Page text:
Japanese Earthquake Disrupts Electric Car Supply, Long-Term Effect Unknown

By · March 14, 2011

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A US Navy helicopter flies over the city of Sendai, Japan, to deliver more than 1,500 pounds of food to survivors of an 8.9 magnitude earthquake and a tsunami. (U.S. Navy photo)

The pictures are horrifying. The video sickening. With amazing power and speed entire cities have been wiped from the face of the Earth and more than 10,000 people have been killed. Whether through increased media coverage, increased population density, changes within the Earth's natural systems, or a combination of several things, this kind of natural disaster seems to have become more commonplace in the last decade—Indonesia, New Orleans, Haiti, New Zealand and others—but that fact doesn't lessen the impact when it happens.

And in Japan, as the nation comes to grips with the scope of the impact and the human toll, the country's industrial base has also been shaken. Although most of the southern industrial complexes were spared major damage, most Japanese carmakers have had their Japanese factories closed since the initial earthquake and subsequent tsunami happened on Friday to assess potential impacts to machinery, workers, supply chain logistics, and transportation infrastructure.

While it's still too early to determine what kinds of long-term effects the earthquake may have on getting Japanese-built vehicles into the United States and around the rest of the world, what is clear is that the supply of electric vehicles will be affected at least in the short term. Both the Nissan LEAF and Mitsubishi i-MiEV are exclusively made in Japan—no matter where they are sold around the world.

Nissan LEAF Impact

Nissan says that a shipment of 600 LEAFs bound for the U.S. left port in Japan on March 10th, just prior to the earthquake, but that any future impact to LEAF deliveries is being evaluated as the situation becomes clearer. It is unknown if any other LEAFs had been stockpiled at the docks waiting to be loaded onto ships, or if those vehicles were damaged in the earthquake and subsequent tsunami.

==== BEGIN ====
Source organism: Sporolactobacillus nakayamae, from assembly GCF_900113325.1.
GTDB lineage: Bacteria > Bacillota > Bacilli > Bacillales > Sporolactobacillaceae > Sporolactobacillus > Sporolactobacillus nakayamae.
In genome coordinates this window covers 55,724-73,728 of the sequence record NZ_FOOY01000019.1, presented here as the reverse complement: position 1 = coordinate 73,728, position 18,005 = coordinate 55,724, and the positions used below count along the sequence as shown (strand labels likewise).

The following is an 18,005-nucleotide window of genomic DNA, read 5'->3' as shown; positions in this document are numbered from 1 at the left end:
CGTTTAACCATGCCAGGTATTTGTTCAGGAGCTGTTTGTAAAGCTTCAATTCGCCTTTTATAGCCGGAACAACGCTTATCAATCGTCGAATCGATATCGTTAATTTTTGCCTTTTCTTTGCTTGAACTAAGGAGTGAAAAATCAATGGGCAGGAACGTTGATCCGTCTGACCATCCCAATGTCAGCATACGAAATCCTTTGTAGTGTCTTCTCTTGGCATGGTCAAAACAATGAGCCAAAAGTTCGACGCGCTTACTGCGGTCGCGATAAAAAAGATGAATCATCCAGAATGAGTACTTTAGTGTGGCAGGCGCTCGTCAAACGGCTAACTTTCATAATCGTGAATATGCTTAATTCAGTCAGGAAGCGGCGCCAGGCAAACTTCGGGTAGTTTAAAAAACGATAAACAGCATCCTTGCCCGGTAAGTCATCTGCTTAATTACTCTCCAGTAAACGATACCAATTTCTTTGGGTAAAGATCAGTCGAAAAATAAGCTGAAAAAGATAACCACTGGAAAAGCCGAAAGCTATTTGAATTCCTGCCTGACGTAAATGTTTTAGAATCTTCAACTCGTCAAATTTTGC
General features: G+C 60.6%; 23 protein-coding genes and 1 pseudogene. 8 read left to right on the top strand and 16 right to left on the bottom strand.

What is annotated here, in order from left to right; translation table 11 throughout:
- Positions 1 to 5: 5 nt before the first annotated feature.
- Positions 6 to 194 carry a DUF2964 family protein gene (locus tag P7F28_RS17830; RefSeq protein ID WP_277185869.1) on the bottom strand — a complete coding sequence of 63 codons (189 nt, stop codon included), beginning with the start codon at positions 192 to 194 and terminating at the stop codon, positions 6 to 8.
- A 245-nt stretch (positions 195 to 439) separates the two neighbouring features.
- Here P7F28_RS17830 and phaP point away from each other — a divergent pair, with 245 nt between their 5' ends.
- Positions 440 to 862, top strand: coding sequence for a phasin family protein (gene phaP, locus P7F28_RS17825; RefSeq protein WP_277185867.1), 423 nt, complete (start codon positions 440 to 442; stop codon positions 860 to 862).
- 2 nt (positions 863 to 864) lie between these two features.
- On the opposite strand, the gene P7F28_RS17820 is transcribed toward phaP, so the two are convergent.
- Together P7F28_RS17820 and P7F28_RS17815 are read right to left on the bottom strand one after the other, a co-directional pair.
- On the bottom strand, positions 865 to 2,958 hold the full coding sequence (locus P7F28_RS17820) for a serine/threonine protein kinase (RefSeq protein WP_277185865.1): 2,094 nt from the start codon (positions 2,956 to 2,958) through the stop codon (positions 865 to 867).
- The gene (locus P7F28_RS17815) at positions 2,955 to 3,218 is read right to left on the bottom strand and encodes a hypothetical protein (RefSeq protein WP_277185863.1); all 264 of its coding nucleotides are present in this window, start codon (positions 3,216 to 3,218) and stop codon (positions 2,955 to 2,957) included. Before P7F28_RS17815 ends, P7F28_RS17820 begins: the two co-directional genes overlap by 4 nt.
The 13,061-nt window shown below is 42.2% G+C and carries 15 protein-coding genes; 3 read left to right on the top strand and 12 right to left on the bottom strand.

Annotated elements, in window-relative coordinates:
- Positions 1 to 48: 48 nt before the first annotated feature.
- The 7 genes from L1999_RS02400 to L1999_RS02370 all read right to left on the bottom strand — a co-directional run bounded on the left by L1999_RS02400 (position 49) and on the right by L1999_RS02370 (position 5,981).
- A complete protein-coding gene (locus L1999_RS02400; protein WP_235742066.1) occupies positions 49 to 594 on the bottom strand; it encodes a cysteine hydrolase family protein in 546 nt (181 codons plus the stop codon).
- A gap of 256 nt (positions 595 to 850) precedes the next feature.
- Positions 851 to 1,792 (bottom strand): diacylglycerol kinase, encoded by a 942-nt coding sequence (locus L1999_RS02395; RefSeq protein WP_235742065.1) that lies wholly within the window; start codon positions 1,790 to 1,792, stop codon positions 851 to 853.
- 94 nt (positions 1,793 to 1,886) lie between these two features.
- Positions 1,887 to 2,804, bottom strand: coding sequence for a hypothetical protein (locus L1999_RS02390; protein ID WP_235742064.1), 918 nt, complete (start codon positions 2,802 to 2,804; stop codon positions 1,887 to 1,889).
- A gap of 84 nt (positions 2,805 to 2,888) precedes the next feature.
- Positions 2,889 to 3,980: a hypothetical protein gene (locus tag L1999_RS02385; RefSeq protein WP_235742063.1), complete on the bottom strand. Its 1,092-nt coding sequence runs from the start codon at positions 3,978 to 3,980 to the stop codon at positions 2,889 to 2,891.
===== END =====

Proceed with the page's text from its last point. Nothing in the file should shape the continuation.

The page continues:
The LEAF has struggled with a lack of availability and slow ramp-up since it was launched in December. Recently it seemed as if things were beginning to turn around for the LEAF in the U.S. though, with Nissan saying by the end of March more than 10,000 will have been built for delivery around the world and 4,000 a month would start popping off the assembly line in Oppama, Japan. But Nissan has had the Oppama plant closed since Friday to assess damage and the latest word is that it will not reopen until Wednesday, March 16th. Based on the above numbers, every day the plant is closed is equivalent to roughly 120-130 LEAFs not getting built.

With three nuclear facilities either completely shut down or operating at drastically reduced capacity, Japan is under rolling blackouts, with some estimates saying power may only be available for 60% of the time. In order to conserve electricity under the rolling blackouts the country is now experiencing, Nissan has also suspended the use of air conditioning at many of its buildings—including its world headquarters—as well as ordered all of its dealerships to dim lights and turn of electric billboards.

Mitsubishi i-MiEV Impact

Although the Mitsubishi i-MiEV isn't yet available for sale in U.S. (set for a late 2011 on-sale date, ordering open soon), it is available in other parts of the world on a low-volume basis right now. As with the LEAF, all of the i-MiEVs currently built for delivery anywhere on the globe are built in Japan. Mitsubishi has also had its i-MiEV-producing factories closed since Friday and currently plans to reopen them on Wednesday, March 16th.

Long-Term Impacts

Although the events will impact short term delivery of these vehicles, one of the biggest questions remaining is what can be expected in the months ahead. Clearly some ports were damaged by the Tsunami and some factory equipment broken—many cars were also likely damaged in port. In addition, the vast supply chains required to build modern vehicles are surely disrupted.